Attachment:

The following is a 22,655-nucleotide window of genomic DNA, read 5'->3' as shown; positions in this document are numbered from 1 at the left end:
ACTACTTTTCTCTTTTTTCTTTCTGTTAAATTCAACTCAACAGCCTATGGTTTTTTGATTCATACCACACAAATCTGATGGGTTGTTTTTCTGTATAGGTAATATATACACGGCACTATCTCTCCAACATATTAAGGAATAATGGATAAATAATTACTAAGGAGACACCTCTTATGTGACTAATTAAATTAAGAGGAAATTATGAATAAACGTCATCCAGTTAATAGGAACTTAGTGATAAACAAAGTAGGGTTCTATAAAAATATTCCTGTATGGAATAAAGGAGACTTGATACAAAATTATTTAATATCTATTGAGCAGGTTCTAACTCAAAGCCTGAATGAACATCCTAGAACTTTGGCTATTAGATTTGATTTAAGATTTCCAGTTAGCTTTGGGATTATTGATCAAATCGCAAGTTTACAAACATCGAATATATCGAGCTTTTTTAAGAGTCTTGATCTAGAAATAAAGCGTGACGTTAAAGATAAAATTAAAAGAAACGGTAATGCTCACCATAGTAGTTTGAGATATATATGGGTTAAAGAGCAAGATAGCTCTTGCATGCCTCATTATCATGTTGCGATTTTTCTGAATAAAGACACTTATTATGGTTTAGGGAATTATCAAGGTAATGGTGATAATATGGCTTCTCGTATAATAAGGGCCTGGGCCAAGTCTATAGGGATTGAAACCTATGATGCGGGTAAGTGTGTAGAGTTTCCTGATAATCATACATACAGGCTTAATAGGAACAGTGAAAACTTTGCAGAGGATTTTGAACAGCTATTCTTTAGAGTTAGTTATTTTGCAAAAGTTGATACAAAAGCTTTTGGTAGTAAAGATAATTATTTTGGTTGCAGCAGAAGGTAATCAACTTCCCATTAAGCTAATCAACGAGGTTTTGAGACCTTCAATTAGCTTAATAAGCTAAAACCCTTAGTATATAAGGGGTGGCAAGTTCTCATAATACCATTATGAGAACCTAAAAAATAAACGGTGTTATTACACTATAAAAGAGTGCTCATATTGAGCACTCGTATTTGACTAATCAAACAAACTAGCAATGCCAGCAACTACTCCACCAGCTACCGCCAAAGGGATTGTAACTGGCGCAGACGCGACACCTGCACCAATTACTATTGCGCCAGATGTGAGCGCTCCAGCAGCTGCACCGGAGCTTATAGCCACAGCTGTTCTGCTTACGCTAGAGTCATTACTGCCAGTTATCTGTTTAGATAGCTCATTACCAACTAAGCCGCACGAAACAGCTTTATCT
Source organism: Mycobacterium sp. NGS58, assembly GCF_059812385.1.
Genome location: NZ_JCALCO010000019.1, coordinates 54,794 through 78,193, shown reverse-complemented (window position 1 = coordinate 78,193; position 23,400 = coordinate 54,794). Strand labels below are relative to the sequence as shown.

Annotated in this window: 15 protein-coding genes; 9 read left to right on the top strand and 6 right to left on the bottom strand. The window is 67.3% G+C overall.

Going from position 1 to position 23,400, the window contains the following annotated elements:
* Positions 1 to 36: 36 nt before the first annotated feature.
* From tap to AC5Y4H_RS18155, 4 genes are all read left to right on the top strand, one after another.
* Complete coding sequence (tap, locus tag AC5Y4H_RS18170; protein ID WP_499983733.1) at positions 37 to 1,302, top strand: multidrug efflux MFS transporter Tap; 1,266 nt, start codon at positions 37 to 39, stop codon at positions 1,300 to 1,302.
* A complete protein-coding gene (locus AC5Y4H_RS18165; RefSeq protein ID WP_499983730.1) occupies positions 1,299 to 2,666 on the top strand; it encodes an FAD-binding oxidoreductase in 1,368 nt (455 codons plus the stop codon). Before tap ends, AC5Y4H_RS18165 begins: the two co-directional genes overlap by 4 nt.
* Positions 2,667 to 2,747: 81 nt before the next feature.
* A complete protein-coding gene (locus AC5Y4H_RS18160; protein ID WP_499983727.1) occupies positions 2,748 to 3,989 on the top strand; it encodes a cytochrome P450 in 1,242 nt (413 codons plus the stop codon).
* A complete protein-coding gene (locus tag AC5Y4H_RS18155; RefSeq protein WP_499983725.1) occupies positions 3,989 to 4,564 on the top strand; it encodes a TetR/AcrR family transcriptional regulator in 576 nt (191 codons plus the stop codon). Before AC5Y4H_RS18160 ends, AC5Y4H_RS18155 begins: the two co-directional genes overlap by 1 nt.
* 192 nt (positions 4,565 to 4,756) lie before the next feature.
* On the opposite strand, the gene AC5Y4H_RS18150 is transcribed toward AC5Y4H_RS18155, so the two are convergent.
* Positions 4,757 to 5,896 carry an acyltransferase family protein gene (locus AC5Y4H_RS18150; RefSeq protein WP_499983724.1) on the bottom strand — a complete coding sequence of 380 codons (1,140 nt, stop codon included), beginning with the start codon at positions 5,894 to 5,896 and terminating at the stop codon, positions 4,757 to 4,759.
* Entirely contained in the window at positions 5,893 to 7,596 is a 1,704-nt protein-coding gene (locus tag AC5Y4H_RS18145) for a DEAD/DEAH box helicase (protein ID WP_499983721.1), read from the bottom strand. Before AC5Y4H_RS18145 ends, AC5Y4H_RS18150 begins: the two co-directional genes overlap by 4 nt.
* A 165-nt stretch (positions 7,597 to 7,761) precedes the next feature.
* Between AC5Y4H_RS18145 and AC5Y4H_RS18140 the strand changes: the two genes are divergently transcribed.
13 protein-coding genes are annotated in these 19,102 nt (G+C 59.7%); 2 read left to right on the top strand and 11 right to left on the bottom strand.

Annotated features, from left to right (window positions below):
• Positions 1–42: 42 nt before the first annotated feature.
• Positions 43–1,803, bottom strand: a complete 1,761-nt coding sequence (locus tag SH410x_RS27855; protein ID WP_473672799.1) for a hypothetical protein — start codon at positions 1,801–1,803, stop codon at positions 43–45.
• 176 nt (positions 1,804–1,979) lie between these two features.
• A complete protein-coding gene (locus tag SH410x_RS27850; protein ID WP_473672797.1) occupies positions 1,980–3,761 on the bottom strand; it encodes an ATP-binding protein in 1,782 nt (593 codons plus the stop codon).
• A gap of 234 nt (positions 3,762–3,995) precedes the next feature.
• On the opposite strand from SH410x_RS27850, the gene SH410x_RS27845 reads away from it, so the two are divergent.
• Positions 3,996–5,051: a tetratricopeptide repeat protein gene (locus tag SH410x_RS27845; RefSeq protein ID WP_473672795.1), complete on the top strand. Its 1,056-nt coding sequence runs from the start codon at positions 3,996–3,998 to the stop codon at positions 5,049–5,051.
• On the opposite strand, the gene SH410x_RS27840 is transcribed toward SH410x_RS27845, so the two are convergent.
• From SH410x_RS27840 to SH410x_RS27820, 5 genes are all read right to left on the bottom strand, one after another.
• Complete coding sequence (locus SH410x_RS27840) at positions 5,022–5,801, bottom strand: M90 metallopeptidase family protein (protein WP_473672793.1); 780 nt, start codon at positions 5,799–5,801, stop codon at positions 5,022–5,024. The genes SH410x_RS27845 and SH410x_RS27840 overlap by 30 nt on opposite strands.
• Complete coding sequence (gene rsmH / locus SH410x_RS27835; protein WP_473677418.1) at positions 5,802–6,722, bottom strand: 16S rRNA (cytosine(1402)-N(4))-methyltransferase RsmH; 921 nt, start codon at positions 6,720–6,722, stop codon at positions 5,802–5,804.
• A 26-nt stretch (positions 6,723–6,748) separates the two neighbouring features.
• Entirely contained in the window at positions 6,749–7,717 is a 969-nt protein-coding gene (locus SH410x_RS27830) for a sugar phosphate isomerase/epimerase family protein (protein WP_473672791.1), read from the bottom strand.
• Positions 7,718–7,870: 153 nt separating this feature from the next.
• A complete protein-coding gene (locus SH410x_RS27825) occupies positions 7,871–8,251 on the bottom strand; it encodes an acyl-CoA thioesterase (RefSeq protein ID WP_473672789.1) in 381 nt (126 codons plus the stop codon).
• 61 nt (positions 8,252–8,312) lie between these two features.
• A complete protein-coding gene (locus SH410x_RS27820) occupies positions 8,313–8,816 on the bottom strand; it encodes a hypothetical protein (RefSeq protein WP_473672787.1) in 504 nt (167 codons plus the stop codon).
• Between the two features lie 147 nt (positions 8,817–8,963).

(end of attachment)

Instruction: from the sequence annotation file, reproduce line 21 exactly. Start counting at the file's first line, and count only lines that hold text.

Annotated features, from left to right (window positions below):